How do you make rosé?

Rosé is not a variety of grape, but a style of making pink wine from different red grape varieties. Rosé can be made in a couple of ways, but here’s how we do it here at GlenLyon: We pick all the fruit in our lower 2.5-acre vineyard (Syrah & Grenache are the two varieties of grapes we use to make our rosé). The fruit is picked a bit earlier than our upper vineyard (Syrah & Cabernet Sauvignon), so there is less sugar and more acid (brix at 21+/- and pH at 3.3, for you enophiles), which translates into a lighter-inalcohol and higher-inacid wine. We pick the fruit in the middle of the night and the full macrobins arrive at the winery door at about 6 a.m. Why that early? Because after they are picked, the grapes might start fermenting in the afternoon sun; it is much easier to make good wine if the grapes arrive cold and we can totally control the fermentation from beginning to end.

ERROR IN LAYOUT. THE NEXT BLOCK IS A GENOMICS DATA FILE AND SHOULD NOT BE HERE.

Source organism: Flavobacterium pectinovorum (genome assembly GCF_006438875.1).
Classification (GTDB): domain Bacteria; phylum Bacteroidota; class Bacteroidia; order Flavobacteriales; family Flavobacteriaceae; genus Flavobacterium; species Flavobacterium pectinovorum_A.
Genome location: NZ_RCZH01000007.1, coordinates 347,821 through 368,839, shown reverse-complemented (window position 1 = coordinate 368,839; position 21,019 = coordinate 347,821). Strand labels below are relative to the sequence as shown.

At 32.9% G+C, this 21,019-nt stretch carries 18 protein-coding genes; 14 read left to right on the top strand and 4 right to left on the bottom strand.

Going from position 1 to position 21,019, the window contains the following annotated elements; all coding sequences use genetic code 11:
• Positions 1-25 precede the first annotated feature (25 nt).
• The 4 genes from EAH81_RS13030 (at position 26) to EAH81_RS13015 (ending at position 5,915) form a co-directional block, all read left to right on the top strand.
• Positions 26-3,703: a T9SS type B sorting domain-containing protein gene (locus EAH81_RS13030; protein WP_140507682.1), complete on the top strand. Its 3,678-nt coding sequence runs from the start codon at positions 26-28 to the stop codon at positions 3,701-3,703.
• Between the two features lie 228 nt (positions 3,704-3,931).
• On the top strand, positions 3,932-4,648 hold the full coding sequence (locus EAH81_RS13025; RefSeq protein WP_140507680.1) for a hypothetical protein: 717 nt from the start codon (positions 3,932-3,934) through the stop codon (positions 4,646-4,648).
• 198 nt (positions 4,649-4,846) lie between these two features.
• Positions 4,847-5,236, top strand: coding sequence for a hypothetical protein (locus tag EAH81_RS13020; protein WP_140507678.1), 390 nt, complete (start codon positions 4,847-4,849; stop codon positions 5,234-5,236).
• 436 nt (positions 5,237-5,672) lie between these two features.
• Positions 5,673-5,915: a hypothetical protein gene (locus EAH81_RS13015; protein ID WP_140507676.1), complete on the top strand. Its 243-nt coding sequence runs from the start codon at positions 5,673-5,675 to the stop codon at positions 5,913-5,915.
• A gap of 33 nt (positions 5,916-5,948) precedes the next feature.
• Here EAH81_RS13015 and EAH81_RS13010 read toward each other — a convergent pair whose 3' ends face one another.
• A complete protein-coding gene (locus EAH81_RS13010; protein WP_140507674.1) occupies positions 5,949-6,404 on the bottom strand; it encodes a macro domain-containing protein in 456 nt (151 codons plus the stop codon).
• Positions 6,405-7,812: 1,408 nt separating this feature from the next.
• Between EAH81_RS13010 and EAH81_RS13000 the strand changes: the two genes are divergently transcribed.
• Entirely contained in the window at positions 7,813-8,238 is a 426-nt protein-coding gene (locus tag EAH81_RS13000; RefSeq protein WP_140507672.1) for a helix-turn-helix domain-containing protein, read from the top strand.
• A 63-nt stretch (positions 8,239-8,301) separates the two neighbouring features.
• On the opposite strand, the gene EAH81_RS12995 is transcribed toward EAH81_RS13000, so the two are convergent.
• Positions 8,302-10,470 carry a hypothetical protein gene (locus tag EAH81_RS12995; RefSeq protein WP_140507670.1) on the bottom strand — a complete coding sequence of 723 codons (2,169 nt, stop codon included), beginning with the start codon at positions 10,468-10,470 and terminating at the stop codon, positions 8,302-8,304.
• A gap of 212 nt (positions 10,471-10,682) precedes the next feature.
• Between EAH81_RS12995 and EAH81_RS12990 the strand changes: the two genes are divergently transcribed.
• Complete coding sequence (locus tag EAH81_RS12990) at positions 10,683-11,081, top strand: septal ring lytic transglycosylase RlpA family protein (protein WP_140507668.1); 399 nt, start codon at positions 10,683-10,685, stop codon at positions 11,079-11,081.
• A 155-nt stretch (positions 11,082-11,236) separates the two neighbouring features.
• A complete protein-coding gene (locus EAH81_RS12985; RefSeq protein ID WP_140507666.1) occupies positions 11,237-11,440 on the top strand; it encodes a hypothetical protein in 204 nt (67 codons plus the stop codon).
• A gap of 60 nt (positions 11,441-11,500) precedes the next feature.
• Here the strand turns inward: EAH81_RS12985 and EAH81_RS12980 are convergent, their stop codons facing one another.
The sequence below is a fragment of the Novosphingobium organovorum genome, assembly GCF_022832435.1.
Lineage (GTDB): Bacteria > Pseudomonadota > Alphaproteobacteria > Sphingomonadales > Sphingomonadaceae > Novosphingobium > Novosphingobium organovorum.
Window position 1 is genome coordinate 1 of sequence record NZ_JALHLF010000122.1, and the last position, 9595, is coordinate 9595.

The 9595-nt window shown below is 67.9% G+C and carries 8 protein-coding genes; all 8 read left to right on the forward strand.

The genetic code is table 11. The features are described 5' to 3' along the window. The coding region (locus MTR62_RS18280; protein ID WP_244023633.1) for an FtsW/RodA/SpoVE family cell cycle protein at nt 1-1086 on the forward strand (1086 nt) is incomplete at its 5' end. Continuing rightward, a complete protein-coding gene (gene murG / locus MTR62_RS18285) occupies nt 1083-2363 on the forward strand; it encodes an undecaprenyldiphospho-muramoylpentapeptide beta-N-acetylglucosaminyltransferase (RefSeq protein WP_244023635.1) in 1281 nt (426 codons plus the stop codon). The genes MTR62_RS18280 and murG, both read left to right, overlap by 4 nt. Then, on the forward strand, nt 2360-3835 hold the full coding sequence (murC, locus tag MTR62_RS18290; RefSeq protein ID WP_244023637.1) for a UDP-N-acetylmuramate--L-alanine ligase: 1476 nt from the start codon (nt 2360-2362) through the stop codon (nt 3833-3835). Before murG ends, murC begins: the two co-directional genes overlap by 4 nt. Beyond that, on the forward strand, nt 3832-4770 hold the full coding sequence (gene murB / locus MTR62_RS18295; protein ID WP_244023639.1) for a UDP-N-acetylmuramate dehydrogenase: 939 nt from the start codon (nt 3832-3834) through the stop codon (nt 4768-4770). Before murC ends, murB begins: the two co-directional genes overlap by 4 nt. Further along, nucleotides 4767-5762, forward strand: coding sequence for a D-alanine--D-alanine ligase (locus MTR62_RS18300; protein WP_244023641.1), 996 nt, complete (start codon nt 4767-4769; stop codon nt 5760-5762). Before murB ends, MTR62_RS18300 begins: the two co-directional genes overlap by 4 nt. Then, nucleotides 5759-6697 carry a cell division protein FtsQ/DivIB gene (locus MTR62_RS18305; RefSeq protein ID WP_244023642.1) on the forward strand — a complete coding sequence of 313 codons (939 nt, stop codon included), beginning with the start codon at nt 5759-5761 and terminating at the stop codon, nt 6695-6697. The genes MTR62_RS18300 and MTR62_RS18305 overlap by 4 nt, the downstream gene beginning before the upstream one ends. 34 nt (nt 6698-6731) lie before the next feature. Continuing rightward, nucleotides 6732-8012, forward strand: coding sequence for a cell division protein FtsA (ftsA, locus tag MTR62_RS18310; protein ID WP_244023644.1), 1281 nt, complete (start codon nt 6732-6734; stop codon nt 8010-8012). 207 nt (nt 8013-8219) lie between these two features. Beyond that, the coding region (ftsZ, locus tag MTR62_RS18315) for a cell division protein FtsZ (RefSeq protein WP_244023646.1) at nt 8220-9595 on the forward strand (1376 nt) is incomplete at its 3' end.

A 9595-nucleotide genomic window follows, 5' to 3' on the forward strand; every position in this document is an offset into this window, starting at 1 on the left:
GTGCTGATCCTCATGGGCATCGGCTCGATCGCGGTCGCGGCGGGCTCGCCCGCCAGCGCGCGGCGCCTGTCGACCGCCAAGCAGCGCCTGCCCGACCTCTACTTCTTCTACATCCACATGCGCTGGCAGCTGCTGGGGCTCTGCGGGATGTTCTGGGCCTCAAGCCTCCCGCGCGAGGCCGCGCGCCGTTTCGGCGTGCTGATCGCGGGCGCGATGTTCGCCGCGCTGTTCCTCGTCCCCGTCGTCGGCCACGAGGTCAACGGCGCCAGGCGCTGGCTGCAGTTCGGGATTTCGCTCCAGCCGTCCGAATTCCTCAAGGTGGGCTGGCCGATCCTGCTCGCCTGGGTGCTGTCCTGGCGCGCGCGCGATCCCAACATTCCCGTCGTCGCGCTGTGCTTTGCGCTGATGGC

After the clusters of beautiful red Syrah and Grenache grapes arrive in our winery, we weigh each macrobin (860-960 net lbs. each) and then load the fruit into an elevator hopper, which takes the clusters up to our bladder press. After the press is loaded with whole clusters of red fruit, we close the press trap door and begin the press cycle.

The press’ job is simply to squeeze the clusters many times to separate the solids from the liquid, which we then pump into a covered stainless-steel tank. In almost all red grape varieties, the pulp and juice are clear. The color of the juice comes from the skins, so the amount of time spent on the skins will determine how pigmented the rosé will be. We usually toss a cup of dry ice into the press pan to replace any oxygen, as CO2 is very heavy.